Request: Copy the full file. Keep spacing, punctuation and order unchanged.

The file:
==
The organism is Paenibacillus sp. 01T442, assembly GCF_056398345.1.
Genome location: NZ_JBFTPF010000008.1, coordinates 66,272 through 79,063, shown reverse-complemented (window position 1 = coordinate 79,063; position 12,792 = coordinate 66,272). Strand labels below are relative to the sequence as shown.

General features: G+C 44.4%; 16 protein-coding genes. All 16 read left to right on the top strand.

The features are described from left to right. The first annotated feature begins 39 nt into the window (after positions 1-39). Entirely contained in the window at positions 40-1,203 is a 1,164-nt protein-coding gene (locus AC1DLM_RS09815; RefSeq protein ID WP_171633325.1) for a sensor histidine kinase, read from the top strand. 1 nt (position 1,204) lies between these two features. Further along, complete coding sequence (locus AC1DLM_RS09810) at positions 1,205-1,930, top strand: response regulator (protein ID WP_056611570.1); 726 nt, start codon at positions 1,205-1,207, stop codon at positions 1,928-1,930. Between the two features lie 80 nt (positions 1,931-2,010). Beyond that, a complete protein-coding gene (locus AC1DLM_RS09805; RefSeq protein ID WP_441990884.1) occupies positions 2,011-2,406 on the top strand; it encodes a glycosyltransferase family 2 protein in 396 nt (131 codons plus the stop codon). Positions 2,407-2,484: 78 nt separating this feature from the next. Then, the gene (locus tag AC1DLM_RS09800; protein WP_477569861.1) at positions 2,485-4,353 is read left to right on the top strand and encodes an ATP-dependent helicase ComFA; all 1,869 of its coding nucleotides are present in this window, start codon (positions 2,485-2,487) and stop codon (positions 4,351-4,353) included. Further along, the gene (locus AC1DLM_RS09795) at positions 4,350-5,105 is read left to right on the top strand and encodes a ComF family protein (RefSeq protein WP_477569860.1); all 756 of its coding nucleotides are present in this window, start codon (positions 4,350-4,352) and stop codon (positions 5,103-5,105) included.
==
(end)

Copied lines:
The organism is Paenibacillus sp. 01T442, assembly GCF_056398345.1.
Genome location: NZ_JBFTPF010000008.1, coordinates 66,272 through 79,063, shown reverse-complemented (window position 1 = coordinate 79,063; position 12,792 = coordinate 66,272). Strand labels below are relative to the sequence as shown.

General features: G+C 44.4%; 16 protein-coding genes. All 16 read left to right on the top strand.

The features are described from left to right. The first annotated feature begins 39 nt into the window (after positions 1-39). Entirely contained in the window at positions 40-1,203 is a 1,164-nt protein-coding gene (locus AC1DLM_RS09815; RefSeq protein ID WP_171633325.1) for a sensor histidine kinase, read from the top strand. 1 nt (position 1,204) lies between these two features. Further along, complete coding sequence (locus AC1DLM_RS09810) at positions 1,205-1,930, top strand: response regulator (protein ID WP_056611570.1); 726 nt, start codon at positions 1,205-1,207, stop codon at positions 1,928-1,930. Between the two features lie 80 nt (positions 1,931-2,010). Beyond that, a complete protein-coding gene (locus AC1DLM_RS09805; RefSeq protein ID WP_441990884.1) occupies positions 2,011-2,406 on the top strand; it encodes a glycosyltransferase family 2 protein in 396 nt (131 codons plus the stop codon). Positions 2,407-2,484: 78 nt separating this feature from the next. Then, the gene (locus tag AC1DLM_RS09800; protein WP_477569861.1) at positions 2,485-4,353 is read left to right on the top strand and encodes an ATP-dependent helicase ComFA; all 1,869 of its coding nucleotides are present in this window, start codon (positions 2,485-2,487) and stop codon (positions 4,351-4,353) included. Further along, the gene (locus AC1DLM_RS09795) at positions 4,350-5,105 is read left to right on the top strand and encodes a ComF family protein (RefSeq protein WP_477569860.1); all 756 of its coding nucleotides are present in this window, start codon (positions 4,350-4,352) and stop codon (positions 5,103-5,105) included.